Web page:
And then it happened.
Four of FIFA’s main sponsors simultaneously announced Sepp Blatter – increasingly isolated and delusional – must stand down from his role as President of the world governing body – or else the companies will withdraw their sponsorship.
Coming from typically conservative corporate companies, the announcements are as significant as they are blunt. Some of the most powerful corporations in the world have decided Blatter is done. He must go. Their “brands” suffer from an association with Captain Blatter and his ship of crooks.
Coca-Cola: “For the benefit of the game the Coca-Cola company is calling for Fifa president Joseph Blatter to step down immediately so that a credible and sustainable reform process can begin in earnest.”
McDonald’s: “It would be in the best interest of the game for Fifa president Sepp Blatter to step down immediately so that the reform process can proceed with the credibility that is needed.”
Budweiser: “It would be appropriate for Mr Blatter to step down as we believe his continued presence to be an obstacle in the reform process.”
VISA: “We believe no meaningful reform can be made under FIFA’s existing leadership.”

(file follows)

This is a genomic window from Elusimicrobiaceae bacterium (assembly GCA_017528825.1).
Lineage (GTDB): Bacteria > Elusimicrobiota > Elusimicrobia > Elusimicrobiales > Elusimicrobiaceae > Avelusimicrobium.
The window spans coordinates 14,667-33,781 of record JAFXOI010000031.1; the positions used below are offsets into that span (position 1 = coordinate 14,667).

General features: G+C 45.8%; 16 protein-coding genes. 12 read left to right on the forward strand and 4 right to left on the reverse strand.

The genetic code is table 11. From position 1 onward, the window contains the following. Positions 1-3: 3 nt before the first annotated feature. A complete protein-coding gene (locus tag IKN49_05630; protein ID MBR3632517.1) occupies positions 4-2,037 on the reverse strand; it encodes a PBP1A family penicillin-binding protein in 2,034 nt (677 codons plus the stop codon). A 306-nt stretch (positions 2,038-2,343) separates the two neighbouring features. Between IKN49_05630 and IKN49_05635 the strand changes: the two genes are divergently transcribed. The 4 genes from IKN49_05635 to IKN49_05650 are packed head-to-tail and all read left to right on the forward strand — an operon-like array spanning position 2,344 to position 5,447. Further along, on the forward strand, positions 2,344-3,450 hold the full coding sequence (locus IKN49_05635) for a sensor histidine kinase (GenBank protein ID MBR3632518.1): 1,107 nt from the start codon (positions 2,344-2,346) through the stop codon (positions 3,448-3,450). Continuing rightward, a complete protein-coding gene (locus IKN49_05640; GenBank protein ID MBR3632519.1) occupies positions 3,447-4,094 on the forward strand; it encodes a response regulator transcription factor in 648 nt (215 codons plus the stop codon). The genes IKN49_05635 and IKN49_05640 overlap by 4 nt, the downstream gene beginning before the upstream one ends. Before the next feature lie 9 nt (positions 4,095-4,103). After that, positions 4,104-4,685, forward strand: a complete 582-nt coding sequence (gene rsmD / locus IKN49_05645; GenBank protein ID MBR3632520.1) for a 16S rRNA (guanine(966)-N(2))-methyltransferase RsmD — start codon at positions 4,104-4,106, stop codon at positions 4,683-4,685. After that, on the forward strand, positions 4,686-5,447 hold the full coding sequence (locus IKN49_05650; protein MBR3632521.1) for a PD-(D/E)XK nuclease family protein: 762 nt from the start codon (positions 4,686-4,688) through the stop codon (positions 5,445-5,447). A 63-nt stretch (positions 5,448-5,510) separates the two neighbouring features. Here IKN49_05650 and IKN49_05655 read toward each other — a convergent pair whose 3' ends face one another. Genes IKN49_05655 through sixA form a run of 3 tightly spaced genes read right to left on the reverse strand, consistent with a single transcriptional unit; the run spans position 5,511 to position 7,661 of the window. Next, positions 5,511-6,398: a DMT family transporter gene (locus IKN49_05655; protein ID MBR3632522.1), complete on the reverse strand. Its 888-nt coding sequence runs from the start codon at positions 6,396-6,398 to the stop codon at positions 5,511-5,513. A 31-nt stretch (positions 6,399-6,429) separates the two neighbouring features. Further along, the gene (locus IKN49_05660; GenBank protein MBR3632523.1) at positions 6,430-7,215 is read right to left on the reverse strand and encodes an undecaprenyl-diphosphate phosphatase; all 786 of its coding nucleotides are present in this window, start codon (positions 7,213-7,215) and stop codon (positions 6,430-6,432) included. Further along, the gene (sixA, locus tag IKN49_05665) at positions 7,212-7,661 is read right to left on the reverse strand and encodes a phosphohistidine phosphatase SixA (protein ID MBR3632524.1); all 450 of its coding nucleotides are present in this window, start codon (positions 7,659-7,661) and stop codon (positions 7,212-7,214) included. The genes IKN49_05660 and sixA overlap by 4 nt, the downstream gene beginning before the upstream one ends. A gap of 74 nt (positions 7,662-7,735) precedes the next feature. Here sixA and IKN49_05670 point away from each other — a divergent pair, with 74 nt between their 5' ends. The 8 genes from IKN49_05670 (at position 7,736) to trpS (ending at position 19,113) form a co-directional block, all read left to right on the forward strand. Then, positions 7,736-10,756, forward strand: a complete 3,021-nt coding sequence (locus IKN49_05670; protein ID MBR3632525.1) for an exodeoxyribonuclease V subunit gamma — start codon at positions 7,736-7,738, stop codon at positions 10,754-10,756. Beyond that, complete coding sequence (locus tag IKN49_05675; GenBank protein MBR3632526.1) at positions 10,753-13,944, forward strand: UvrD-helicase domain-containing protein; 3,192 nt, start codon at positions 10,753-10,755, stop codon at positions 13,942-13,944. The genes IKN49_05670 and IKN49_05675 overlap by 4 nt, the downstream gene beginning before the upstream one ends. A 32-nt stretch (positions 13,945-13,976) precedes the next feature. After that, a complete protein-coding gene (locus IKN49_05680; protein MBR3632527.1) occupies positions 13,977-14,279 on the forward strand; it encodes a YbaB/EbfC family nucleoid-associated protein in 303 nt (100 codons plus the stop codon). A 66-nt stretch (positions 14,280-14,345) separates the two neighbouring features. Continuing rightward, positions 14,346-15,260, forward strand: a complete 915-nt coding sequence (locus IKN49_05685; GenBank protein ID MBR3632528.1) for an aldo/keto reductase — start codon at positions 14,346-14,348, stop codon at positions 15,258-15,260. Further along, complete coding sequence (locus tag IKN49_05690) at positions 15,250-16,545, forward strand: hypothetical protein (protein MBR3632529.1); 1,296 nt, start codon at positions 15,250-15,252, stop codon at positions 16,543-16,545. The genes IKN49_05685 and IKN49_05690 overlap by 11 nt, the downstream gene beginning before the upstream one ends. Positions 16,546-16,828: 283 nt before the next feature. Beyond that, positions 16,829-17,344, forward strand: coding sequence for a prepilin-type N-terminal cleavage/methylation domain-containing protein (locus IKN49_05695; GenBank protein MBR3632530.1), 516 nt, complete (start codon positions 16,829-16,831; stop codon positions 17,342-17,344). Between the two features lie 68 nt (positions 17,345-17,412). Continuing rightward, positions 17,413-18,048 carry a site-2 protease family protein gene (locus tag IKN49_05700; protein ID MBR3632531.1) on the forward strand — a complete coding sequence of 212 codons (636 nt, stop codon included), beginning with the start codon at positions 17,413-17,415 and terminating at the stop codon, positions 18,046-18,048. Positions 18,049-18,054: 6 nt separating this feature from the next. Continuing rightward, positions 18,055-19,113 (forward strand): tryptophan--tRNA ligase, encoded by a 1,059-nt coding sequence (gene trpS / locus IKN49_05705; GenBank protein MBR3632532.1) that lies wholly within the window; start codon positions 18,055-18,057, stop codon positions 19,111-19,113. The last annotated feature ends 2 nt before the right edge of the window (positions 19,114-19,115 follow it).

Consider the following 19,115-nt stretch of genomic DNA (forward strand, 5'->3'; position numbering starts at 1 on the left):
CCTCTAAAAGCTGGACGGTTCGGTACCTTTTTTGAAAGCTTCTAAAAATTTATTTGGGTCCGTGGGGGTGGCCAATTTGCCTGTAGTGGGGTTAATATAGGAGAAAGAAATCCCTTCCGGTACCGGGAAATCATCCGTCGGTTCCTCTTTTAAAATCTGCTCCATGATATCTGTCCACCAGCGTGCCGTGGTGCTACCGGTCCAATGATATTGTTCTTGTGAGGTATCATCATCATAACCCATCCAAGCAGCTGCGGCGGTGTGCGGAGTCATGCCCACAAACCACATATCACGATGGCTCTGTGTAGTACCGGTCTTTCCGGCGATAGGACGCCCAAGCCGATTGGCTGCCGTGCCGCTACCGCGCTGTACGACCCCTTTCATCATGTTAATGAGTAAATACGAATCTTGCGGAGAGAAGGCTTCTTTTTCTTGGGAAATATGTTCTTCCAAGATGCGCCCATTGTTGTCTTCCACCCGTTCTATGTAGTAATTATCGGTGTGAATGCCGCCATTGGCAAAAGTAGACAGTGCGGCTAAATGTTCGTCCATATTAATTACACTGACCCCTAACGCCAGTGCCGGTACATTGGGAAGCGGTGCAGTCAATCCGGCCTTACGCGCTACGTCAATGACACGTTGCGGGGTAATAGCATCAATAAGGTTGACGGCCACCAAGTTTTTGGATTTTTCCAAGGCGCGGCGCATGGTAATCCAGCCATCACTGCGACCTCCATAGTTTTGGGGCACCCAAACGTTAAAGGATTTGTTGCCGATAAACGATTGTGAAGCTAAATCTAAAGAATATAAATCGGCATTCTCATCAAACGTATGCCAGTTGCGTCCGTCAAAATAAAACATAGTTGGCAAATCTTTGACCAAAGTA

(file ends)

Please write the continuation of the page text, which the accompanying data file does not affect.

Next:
The announcements serve as victories for pressure groups such as New FIFA Now which lobbied FIFA’s sponsors to take a stand against FIFA’s institutional corruption and rallied fans to tell the companies the sport’s grassroots supporters wanted reform.
Sensitive to their own brands and image, the sponsors were put under significant soft pressure – aided by Blatter and his cohort sinking deeper into the mud – that they had to act.
— Remo Nogarotto (@RNogarotto) October 2, 2015
— New FIFA Now (@newfifanow) October 2, 2015
New FIFA Now’s velvet-gloved campaign cannot be understated – especially considering one of the organisation’s founders, the Australian Bonita Mersiades – was vilified and subjected to a smear campaign by FIFA staff for her unrelenting role in exposing the inherent awfulness practised by the so called “guardian” of the game.
A nod must also go to the 208 national associations – the members of the so-called football “family” – most of which did nothing as Blatter oversaw an organization the U.S. Department of Justice described as “like a mafia”.
As Mersiades wrote acknowledging the sponsor demands:
“We have lobbied the 209 FAs, with only three bothering to respond – it will be no surprise to most that Australia was not one of the three. We have lobbied the FIFA Executive Committee, with only two of them responding (again, not the Australian). We’ve talked to organised fans’ groups and players’ representatives as well as individual former players. We’ve lobbied the FIFA Presidential candidates. Importantly, we’ve been focussed on the sponsors.”
Mersiades also wrote: This is about being on the right side of history.
As it turns out, some are not.
Others, most definitely, are.